Hate crimes, Canadian prisons and the Leveller

The Carleton Leveller has just recently informed me both of the letters I wrote in response to their November issue will be published. I give them a warm thanks for this.

The letters were both in response to two articles by David Koch. One was on a recent Stats Canada report detailing an increase in hate crimes motivated by sexual orientation in Canada from 2007 to 2008. The other just outlined some of my thoughts regarding crowded Canadian prisons and the general ineffectiveness of the penitentiary system.

Here is a link to the November issue of the Leveller for those whom want to read the original articles.



Unnecessary Pessimism on Hate Crime Statistics?

In “Activists Demand End to Homophobic Violence”, in November’s Leveller, David Koch cites a Statistics Canada report showing hate crimes motivated by sexual orientation increased over 100% from 2007 to 2008. I have not read the report myself and am sure Koch knows the details of it better than I. However, my understanding from the information Koch provides in the article is that the frequency of these crimes has not necessarily increased at all. Rather, it is possible that is has stayed about the same or even declined.

Koch writes that the Statistics Canada report lists “police-reported hate crimes” increasing into 2008. The article then goes on to say, “And these numbers likely undercount the true number of hate crimes that occurred, because victims often choose not to report hate crimes to police, for reasons including fear of retribution and feelings of humiliation.” What has increased, then, is the amount of police reported hate crimes, not necessarily the frequency of those crimes themselves. These are not the same thing.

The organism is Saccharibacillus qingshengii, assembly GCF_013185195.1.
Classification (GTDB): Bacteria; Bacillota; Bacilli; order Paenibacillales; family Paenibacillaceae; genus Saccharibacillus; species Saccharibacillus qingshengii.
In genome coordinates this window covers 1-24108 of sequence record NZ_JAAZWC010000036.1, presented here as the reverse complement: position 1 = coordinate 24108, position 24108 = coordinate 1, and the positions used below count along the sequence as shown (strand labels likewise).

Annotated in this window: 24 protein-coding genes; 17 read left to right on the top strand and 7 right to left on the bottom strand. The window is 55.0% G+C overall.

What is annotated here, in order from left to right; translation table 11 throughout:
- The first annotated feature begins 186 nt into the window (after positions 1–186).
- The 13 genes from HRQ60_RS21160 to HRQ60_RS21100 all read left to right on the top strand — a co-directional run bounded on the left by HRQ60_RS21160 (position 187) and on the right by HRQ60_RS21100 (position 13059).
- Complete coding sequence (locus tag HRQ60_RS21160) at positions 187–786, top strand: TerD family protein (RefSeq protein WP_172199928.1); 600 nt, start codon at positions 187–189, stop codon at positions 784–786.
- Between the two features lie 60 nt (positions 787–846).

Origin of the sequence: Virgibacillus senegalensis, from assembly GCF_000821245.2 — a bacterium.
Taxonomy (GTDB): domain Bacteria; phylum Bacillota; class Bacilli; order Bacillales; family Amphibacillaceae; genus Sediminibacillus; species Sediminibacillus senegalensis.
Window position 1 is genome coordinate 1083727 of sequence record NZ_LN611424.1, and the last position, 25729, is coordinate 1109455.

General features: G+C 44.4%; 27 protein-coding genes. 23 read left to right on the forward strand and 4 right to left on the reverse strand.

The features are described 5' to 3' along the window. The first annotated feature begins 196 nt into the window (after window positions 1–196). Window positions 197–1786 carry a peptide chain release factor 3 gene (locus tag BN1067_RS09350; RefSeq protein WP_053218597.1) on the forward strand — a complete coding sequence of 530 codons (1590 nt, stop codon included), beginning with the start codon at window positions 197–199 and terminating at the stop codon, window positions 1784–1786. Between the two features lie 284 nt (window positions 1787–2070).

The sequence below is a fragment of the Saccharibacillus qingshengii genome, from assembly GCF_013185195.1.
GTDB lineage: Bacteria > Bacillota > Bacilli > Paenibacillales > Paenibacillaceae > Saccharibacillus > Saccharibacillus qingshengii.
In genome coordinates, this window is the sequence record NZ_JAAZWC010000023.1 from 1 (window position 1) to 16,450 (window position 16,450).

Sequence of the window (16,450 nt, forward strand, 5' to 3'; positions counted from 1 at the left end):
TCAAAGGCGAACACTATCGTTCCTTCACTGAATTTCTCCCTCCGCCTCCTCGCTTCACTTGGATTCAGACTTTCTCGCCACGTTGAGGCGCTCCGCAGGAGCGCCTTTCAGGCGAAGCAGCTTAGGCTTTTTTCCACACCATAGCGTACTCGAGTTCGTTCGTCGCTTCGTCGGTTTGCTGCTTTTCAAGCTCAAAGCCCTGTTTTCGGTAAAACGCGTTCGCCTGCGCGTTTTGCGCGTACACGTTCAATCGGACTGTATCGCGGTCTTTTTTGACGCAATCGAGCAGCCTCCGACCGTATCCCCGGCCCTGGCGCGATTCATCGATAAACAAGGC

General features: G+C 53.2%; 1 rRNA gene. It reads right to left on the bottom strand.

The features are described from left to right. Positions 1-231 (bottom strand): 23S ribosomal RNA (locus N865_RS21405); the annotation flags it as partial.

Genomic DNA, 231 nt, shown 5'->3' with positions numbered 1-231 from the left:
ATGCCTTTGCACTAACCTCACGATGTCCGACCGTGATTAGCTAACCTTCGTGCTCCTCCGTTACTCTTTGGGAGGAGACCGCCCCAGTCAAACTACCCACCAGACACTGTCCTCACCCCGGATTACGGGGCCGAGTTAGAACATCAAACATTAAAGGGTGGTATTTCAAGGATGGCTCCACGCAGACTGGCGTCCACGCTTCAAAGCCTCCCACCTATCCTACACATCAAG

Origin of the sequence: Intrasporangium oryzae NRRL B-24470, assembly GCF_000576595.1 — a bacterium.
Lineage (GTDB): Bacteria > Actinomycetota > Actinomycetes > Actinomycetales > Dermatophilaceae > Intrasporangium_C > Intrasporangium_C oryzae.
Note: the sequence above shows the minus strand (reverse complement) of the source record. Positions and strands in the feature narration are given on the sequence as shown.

Can one interpret the Statistics Canada report as not more crimes but as less people worried about fear of retribution and feelings of humiliation, and as a result reporting their abuse to authorities? If for the longest time these numbers were artificially suppressed due to fear or embarrassment among victims, then we are now closer to seeing the reality of the situation. If the latter is true than this is something to be optimistic about. One, victims are finally feeling confident and empowered enough to report their victimization to someone, and two, people might be alerted to the real seriousness of the problem, which previously was hidden. Only if we properly identify a problem can we try to solve it.

In the same issue of the Charlatan David Koch has an article directly above the one mentioned here, in which he quotes individuals that claim the Canadian government is leveraging Canadians’ fear of crime to push through questionable policies. At the same time crime is actually on the decline. In light of this we should, while not ignoring reports such as this, attempt to view them from all possible angles, reflect, and see if there are interpretations that do not necessarily lead us to pessimism and despair.


Ideas on Jail

In David Koch’s article, “No Vacancy”, in the November Leveller, Koch quotes Howard Sapers’ report as saying conditions in prisons are preventing “rehabilitation”. Not until I became much older did the notion of jail as “rehabilitation” enter my mind. I have a feeling this is some kind of doublespeak along the lines of “war to end peace” and “quantitative easing”. Only after hearing it enough does one actually begin to accept it. From what, exactly, does jail rehabilitate one from? Why is jail as a form of rehab, free yet mandatory, frequently trying to be escaped from by its inmates? Of what is Bradley Manning, the alleged leaker to Wikileaks, being rehabilitated? A friend of mine spent a night in rehab. He did not think of it as that nor call it such.

I found interesting the comment by Justine Piche. He maintains that, “The punishment agenda is about not… meeting the needs of victims”. This is true. Presently an individual who has their home broken into pays the costs of the damages to their home, and on top of that, the costs of housing and feeding the person who committed crimes against them. It would be cheaper and more just to have criminals compensate the victims of their crimes for damages they caused. When someone burglarizes several homes, rather than being put in a box by the government where he “pays his/her debt to society” why should they not reimburse their victims? The people who were stolen from receive compensation, the productive abilities of the burglar are put to work rather than literally stored away in a cage, and there is no expensive, oppressive, and enormous government “rehabilitation” program.

Also, Canadians imprisoned for non-violent crimes, the majority of them, should be released.

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